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Queer Jewish Studies: The State of the Field

Tue, December 18, 8:30 to 10:00am, Seaport Hotel & World Trade Center, Beacon Hill 1 Complex

Session Submission Type: Roundtable


This dynamic and interdisciplinary roundtable will bring together scholars working at the nexus of Queer Studies and Jewish studies from a diverse and exciting range of sub-fields in order to answer questions about this burgeoning field, such as: “What is the place of queerness/Queer Studies within Jewish Studies in general and at AJS in particular?” “How can Jewish and Queer/Trans/Feminist Studies benefit from conversing more, and what are some obstacles to this dialogue?” and, “What are the implications for the body in this discussion?” The roundtable will be chaired by Gwynn Kessler (Swarthmore College), expert in gender studies and rabbinics. Kessler and the participants, Jonathan Branfman, S. J. Crasnow, Hannah Kosstrin, and Max Strassfeld, will address these questions and discuss their cutting-edge scholarship in the field.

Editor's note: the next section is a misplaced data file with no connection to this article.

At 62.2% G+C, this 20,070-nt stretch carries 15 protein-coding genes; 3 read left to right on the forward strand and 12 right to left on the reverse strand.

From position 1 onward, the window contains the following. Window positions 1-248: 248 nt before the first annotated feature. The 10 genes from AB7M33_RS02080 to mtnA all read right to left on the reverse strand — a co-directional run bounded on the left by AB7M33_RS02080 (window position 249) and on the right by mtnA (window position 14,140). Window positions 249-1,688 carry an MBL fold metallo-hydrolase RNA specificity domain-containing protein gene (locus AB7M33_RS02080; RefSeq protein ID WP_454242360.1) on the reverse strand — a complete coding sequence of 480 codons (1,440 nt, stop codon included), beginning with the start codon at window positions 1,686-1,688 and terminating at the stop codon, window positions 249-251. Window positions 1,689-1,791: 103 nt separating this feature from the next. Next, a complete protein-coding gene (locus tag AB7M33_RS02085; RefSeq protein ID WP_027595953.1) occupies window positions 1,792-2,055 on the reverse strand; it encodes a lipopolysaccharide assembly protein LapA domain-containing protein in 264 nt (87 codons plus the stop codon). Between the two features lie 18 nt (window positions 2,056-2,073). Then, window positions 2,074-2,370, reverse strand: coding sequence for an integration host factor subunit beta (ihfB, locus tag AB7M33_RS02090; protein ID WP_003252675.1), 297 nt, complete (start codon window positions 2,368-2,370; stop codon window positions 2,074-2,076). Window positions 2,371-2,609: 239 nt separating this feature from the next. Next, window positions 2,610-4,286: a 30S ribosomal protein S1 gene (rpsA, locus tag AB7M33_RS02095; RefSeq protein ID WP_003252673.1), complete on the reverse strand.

Each of the participants brings a unique perspective to this conversation. Kosstrin’s work focuses on how examining Jewish and Israeli queerness through dancing bodies impacts Jewish gender studies, so she incorporates an international viewpoint while also addressing elements of both art and embodiment. Strassfeld works in Transgender Studies and Rabbinics. He is interested in questions of how trans* and queer theory can defamiliarize rabbinic logics and provide new insights into Late Antique texts. Crasnow focuses on the relationship between contemporary queer/trans Jews and mainstream, normative Jewish institutions and Jewish life. They are also interested in the innovations of queer/trans Jews to Judaism, and engage queer/trans theory in order to explore the power and potential of queer/trans Jewish life. Branfman addresses feminist/queer pedagogy. Drawing on his experience in a feminist studies doctoral program, he explores the challenges that often prevent this field from acknowledging anti-Semitism or Jewishness as a form of difference and lays out strategies for overcoming these challenges. Taken together, the panelists’ discussion will suggest directions for queer interventions to further Jewish studies investigations, and will demonstrate the importance of including queer studies in the larger Jewish studies research and pedagogy narrative.

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